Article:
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Housing costs help boost metro prices 2.2% annually

Consumer prices on Long Island rose a moderate

Consumer prices on Long Island rose a moderate 2.2 percent in the past year; housing costs contributed to the rise. Credit: Jessica Rotkiewicz

Housing costs gave a moderate boost to consumer prices in the metropolitan area in the past year.

The federal Bureau of Labor Statistics reported Friday that its consumer price index for the 25-county region that includes Long Island climbed 2.2 percent in July from the level in July 2017.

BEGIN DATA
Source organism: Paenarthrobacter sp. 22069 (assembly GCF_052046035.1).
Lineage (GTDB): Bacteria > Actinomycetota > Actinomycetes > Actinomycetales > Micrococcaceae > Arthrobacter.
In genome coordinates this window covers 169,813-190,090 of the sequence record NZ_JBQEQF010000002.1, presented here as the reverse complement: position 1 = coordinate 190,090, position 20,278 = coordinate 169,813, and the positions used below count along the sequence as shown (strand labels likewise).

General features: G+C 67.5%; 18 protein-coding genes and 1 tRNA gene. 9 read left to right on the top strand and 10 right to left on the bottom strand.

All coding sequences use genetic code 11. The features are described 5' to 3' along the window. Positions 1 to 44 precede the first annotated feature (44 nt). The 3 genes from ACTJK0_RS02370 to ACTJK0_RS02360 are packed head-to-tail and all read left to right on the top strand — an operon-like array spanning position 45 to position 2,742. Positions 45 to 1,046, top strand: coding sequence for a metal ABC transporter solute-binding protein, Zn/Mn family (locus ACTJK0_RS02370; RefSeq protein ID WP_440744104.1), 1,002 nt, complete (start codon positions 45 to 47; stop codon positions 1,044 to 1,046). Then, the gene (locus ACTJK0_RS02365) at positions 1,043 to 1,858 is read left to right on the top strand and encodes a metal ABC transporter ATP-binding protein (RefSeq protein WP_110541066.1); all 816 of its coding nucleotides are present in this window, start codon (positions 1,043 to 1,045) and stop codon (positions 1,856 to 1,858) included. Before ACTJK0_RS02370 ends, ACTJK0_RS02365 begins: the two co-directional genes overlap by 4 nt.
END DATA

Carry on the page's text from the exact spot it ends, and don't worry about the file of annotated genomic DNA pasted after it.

It was the largest year-over-year increase since May.

“Price increases for shelter drove the 12-month change” between July 2017 and last month, said the bureau’s Chief Regional Economist Martin Kohli.

The cost of housing, including rents, was up 2.1 percent last month, year over year.

Grocery prices rose 1.6 percent in July, year over year.

The cost of gasoline climbed 23.3 percent. Natural gas and electricity were up 10.8 percent and 1.6 percent, respectively.

Medical care prices increased 1.7 percent last month compared with July 2017.

These higher costs were partially offset by lower prices for clothing, down 2.9 percent, household furnishings, 0.8 percent lower, and recreation, down 0.3 percent, year over year.

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